This post is contributed by Odysseas Papadimitriou, CEO of WalletHub.
How’s your credit score these days? If you’re like most people, you might not know. More than half of us haven’t checked our scores in the past 12 months, according to the National Foundation for Credit Counseling. On top of that, only about 38 percent of us have scores of 720 or higher, according to WalletHub data. In fact, the average person’s score is just barely “good,” at 668.
Why does that matter? Well, it means you might be missing out on a boatload of car-insurance savings. Car insurance isn’t a commodity that everyone experiences equally. Many different factors can be used to price insurance policies, including a driver’s age, accident history and, in most states, credit standing.
This might seem a bit curious at first, considering that insurers don’t really extend credit to their customers. But the explanation is actually quite simple: risk reduction. Statistics indicate that people with solid credit histories tend to get into fewer accidents and ultimately cost insurance companies less money than their more-fiscally-irresponsible counterparts. As a result, most U.S. insurance companies, including Esurance, use so-called “credit-based insurance scores” to help determine premium amounts. A few states, like California, do prohibit the use of credit data in car-insurance pricing.
Credit-based insurance scores aren’t quite identical to the traditional credit scores used in the context of lending, which are designed to predict problems repaying borrowed funds. But they’re similar in that both types of scores are based on information in your major credit reports. Which means the steps required to improve one are likely to produce gains in the other too. And savings could be the common by-product.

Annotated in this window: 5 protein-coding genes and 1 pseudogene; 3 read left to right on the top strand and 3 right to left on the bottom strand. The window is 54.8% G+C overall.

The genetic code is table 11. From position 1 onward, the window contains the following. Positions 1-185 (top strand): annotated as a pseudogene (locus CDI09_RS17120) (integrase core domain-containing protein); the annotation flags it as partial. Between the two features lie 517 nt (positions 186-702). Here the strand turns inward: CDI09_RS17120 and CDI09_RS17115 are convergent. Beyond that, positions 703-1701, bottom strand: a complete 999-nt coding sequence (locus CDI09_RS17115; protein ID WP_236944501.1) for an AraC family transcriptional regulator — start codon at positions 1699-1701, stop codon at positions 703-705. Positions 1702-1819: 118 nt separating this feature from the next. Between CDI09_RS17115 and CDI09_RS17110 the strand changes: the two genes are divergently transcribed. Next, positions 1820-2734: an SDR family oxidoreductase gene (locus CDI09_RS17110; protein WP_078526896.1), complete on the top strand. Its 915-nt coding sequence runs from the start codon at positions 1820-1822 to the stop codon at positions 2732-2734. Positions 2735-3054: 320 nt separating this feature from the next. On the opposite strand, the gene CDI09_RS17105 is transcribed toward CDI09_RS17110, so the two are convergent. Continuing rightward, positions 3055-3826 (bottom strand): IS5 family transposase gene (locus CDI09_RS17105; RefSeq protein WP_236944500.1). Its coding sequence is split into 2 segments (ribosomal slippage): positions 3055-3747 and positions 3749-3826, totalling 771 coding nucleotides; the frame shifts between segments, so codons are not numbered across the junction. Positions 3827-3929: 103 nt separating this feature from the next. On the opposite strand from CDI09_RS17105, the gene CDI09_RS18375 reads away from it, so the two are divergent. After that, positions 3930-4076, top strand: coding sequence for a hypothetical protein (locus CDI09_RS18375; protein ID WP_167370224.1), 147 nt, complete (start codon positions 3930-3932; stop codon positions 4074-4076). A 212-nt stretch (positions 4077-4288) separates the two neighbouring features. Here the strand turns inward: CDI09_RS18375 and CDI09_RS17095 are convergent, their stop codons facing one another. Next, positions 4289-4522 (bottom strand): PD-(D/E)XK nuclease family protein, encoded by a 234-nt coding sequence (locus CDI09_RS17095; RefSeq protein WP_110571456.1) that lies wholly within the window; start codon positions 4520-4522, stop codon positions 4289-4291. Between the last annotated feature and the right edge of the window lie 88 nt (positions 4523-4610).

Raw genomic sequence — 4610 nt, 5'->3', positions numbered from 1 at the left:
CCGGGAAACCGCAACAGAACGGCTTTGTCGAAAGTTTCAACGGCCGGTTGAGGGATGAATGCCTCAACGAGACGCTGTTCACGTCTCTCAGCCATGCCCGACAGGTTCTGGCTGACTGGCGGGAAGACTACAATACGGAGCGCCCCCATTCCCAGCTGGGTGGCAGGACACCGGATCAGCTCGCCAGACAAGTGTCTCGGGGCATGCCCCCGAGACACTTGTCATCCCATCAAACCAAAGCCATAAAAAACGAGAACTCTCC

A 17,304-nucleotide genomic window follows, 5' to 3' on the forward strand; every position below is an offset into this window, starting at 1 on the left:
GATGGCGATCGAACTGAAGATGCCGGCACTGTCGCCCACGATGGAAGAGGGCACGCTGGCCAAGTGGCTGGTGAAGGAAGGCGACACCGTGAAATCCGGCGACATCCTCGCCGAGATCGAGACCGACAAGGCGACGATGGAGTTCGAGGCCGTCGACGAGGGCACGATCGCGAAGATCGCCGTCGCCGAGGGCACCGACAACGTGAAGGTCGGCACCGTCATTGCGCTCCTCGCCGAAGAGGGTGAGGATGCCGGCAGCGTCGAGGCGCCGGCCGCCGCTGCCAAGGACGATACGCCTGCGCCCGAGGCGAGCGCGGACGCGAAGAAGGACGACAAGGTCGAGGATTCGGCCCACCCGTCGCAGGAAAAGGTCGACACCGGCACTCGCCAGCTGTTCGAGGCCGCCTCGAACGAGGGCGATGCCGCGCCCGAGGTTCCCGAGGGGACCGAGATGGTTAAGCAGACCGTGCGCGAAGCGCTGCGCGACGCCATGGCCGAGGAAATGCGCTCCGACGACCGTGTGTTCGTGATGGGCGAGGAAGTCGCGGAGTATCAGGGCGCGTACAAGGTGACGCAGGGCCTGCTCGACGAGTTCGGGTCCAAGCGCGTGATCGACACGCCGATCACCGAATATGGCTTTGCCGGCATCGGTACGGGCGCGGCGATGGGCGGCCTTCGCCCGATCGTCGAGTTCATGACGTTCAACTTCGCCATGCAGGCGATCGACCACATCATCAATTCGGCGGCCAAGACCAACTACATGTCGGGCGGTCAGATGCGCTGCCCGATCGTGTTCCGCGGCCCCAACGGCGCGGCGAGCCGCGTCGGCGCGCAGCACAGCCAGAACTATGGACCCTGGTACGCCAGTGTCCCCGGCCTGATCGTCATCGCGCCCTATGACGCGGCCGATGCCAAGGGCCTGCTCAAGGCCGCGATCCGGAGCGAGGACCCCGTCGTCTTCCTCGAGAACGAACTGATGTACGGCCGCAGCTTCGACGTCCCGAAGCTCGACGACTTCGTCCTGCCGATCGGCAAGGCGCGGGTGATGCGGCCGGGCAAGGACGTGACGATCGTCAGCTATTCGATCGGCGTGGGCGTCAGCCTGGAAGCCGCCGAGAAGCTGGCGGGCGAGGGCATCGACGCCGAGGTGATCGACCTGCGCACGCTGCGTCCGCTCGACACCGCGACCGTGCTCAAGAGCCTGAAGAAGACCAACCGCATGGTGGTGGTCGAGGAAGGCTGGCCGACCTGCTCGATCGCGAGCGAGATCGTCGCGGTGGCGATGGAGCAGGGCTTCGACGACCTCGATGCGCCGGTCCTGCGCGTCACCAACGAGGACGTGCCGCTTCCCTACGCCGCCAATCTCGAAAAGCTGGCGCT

How to improve your credit score
Fortunately, getting your credit into top shape is actually pretty simple, though you won’t necessarily see results overnight. Here’s what you can do.
1. Review your credit reports for errors
About 1 in 5 people have an error on a credit report, according to data from the Federal Trade Commission. The wrong type of mistake could really hold back your score, so fixing it could result in a quick rebound.
Order your free credit reports from a reputable source like AnnualCreditReport.com or WalletHub, and go through them with a fine-tooth comb. In particular, look for accounts you didn’t open and payments you made but weren’t credited for. If you find an error, you can then file disputes with the credit bureaus and, should the situation warrant it, take steps to shore up your fraud defenses.
2. Make on-time credit card payments
A credit card is the most efficient credit-building tool because it adds information to your credit reports on a monthly basis and doesn’t require you to go into debt (or even spend a dime, if you don’t want to). Your main goal should be to pay your bill on time, as this will largely dictate whether the information that gets relayed to your report counts in your favor or against you. So set up automatic monthly payments from a bank account if you’re forgetful!
3. Become an authorized user
Who you know can help you when it comes to credit building. Becoming an authorized user on a family member’s or friend’s credit card account can really speed up the credit-building process, giving you another on-time payment each month and plenty more available credit. Just make sure that person has great credit and is someone you can trust.
As long as you act on at least 2 of these tips, you’ll be in good shape. The trick is to monitor progress to ensure you stay headed in the right direction. You’ll probably be pleasantly surprised by how much you save in other areas of your personal finances too!
Odysseas Papadimitriou is CEO of the personal-finance website WalletHub, which offers free credit scores, full credit reports, 24/7 credit monitoring and customized money-saving advice.